Enough with the paper specifications crap. The Nexus 7 was plagued with build quality issues at launch.
The three biggest problems were:
- Improperly mounted and glued screens, which led to screen separation that effected touch screen sensitivity and accuracy.
- Faulty digitizers made touch screen inaccurate. This meant I had a hard time typing or swiping / making gestures. Even basic things like long presses were sometimes impossible to perform.
- Yellow smudges appear when the display heats up. My latest (fourth) Nexus 7 suffers from this. The blotches appear and disappear based on how hot the device gets, how long I’ve been using it, and the incantations of voodoo death bunnies.
So far, the new Nexus 7 seems to be better built. However, this is only my first half day with the device and who knows what’s going to happen. It took awhile for the screen separation to manifest in my first unit, and it was probably six months before the yellow spots started appearing on the screen.
Going from the original Kindle Fire to the original Nexus 7 was a massive improvement. I could feel the difference in weight and thickness. The Nexus 7 2013 is noticeably thinner and more narrow. It feels like the love child between the iPad Mini (super thin and light) and the Nexus 7 (great narrow form factor).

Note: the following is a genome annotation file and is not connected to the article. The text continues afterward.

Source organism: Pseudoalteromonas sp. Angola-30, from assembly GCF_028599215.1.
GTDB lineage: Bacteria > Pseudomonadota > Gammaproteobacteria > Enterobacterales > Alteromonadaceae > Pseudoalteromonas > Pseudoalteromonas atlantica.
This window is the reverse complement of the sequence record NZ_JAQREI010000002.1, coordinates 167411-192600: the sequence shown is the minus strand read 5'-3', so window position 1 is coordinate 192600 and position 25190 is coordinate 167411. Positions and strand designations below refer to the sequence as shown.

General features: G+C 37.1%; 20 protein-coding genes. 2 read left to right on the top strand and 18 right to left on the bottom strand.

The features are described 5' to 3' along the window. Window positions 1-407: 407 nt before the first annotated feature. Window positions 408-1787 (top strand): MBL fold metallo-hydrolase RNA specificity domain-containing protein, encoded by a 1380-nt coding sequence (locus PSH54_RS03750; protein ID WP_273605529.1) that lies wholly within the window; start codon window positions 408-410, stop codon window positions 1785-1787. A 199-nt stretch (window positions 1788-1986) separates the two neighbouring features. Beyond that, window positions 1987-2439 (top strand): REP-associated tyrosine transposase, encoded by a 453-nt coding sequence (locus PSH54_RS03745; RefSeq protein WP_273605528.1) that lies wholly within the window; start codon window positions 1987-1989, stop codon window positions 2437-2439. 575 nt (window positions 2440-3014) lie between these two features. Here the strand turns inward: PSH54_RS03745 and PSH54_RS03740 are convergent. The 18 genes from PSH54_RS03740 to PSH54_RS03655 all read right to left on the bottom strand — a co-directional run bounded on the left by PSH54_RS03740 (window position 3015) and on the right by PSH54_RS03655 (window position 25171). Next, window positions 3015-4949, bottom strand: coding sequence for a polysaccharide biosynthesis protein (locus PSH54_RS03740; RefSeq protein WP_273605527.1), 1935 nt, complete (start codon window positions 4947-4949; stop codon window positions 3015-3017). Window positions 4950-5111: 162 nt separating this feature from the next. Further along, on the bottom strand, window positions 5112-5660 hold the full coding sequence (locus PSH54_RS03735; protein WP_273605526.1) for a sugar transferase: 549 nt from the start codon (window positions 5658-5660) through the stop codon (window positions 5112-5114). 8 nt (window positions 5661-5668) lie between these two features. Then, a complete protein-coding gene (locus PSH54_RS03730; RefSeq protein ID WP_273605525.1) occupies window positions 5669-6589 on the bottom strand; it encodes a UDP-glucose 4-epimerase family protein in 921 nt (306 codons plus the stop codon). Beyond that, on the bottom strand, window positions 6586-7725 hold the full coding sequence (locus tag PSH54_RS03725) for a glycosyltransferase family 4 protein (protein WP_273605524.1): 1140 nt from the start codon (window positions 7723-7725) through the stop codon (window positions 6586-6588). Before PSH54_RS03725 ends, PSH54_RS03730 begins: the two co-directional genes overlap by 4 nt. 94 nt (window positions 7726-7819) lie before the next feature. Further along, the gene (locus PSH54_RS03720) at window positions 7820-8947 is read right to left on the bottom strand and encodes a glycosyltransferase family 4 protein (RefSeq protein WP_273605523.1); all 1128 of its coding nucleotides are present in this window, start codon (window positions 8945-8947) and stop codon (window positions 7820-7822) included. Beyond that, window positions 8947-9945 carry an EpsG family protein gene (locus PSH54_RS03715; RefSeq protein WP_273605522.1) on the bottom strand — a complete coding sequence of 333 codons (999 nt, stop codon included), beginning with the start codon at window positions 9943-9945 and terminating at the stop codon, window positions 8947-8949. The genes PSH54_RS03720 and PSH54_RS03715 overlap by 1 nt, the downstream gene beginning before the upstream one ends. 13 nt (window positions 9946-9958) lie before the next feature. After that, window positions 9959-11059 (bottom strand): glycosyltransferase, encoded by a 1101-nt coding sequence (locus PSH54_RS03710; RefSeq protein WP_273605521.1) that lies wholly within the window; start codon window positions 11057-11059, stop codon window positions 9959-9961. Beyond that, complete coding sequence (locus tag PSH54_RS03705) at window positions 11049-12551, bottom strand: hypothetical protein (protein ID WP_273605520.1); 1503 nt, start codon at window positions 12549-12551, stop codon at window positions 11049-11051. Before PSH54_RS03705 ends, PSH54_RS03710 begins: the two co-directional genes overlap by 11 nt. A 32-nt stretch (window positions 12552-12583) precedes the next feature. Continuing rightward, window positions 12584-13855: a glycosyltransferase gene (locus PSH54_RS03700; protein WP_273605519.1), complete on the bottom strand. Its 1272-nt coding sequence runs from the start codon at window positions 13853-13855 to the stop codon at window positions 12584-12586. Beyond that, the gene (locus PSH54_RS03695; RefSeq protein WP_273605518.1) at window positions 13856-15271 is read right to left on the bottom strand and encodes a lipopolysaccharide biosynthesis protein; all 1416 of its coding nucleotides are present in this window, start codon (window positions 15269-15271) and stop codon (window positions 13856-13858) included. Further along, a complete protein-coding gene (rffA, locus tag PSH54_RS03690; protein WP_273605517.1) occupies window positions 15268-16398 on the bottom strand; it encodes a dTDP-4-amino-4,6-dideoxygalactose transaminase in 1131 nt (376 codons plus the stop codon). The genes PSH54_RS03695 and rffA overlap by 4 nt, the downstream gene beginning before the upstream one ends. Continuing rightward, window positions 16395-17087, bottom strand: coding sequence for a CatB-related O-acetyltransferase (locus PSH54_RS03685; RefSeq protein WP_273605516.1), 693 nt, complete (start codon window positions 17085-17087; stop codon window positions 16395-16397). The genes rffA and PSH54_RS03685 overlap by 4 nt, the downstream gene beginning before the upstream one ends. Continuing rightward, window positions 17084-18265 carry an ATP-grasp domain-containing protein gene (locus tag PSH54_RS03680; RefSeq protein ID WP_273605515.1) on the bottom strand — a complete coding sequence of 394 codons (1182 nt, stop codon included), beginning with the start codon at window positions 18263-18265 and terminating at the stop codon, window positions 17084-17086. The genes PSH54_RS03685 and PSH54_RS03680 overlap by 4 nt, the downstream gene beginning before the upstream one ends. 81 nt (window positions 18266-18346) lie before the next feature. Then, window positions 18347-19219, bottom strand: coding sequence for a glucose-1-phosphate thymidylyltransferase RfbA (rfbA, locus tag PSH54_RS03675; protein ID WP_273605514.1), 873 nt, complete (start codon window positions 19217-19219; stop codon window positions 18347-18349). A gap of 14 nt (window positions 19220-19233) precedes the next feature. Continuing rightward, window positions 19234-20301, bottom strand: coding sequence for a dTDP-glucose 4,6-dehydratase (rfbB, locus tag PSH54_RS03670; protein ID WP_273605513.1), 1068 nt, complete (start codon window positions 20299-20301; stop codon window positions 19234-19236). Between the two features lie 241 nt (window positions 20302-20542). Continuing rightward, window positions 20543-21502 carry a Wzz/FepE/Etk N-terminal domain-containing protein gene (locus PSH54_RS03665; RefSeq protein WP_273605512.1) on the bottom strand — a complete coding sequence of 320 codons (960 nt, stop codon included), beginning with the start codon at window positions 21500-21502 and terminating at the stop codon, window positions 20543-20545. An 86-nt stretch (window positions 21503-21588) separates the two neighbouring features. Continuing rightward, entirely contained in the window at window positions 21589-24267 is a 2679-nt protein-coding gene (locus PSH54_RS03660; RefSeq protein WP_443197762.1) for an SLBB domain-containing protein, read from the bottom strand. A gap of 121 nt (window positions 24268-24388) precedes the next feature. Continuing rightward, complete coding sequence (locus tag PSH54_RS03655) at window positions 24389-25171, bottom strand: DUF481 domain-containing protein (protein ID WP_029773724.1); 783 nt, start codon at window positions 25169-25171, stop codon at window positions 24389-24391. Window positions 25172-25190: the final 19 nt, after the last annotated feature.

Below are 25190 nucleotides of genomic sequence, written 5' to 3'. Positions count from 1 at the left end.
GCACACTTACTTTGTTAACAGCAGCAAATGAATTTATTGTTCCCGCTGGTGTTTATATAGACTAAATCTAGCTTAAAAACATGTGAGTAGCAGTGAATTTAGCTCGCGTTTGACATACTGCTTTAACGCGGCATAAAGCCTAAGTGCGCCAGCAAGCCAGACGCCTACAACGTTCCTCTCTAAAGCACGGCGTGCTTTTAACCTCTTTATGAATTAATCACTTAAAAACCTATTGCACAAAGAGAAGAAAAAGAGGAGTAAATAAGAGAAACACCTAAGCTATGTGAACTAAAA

The UI is more responsive than the original. The screen is a huge improvement as well. It is very crisp and even at 50% brightness is very bright.
My WiFi connection dropped once during the bulk restore from Google Play. This may or may not be something systemic; I’ll have to play with the tablet more and report back. The disconnection was ill-timed, as now I have to go in and manually download and install all of my apps instead of in one bulk action.
So, is it worth it?
I believe the 7″ tablet form factor is the best. iPad and Nexus 10-sized tablets are too big for true portability. They’re fine (usually) if you’re in a fixed position and basically want a laptop without a hardware keyboard. I think the future is in larger-format phones (phablets) and smaller, 7 – 8″ tablets like the Nexus 7 and iPad Mini.
If you’re used to iOS, there isn’t much reason to get an Android tablet. If you have an Amazon Kindle Fire of any generation or other 7-inch tablets besides the original N7, the Nexus 7 2 should be your next upgrade.
However, is it worth $229 (or more) to upgrade from the original Nexus 7 to the Nexus 7 2013?
After just half a day, I’d say it depends. If you have an original-original Nexus 7 like mine (8GB) then yes, it’s worth it. If you have a later model, perhaps. Do you use your tablet daily like mine? If so, you may find it worth the upgrade. If you use your later-model original Nexus 7 occasionally then it may not be worth it to you.
The original Nexus 7 is being discounted as we speak, but I advise you to save up a little longer to get the newest version. Android 4.3 is already out for the original Nexus 7, but I don’t recommend buying a new (or refurbished) first edition N7.
I’ll write a full review of the Nexus 7 2 once I’ve played with it for a longer period of time. In the meantime, things are looking good.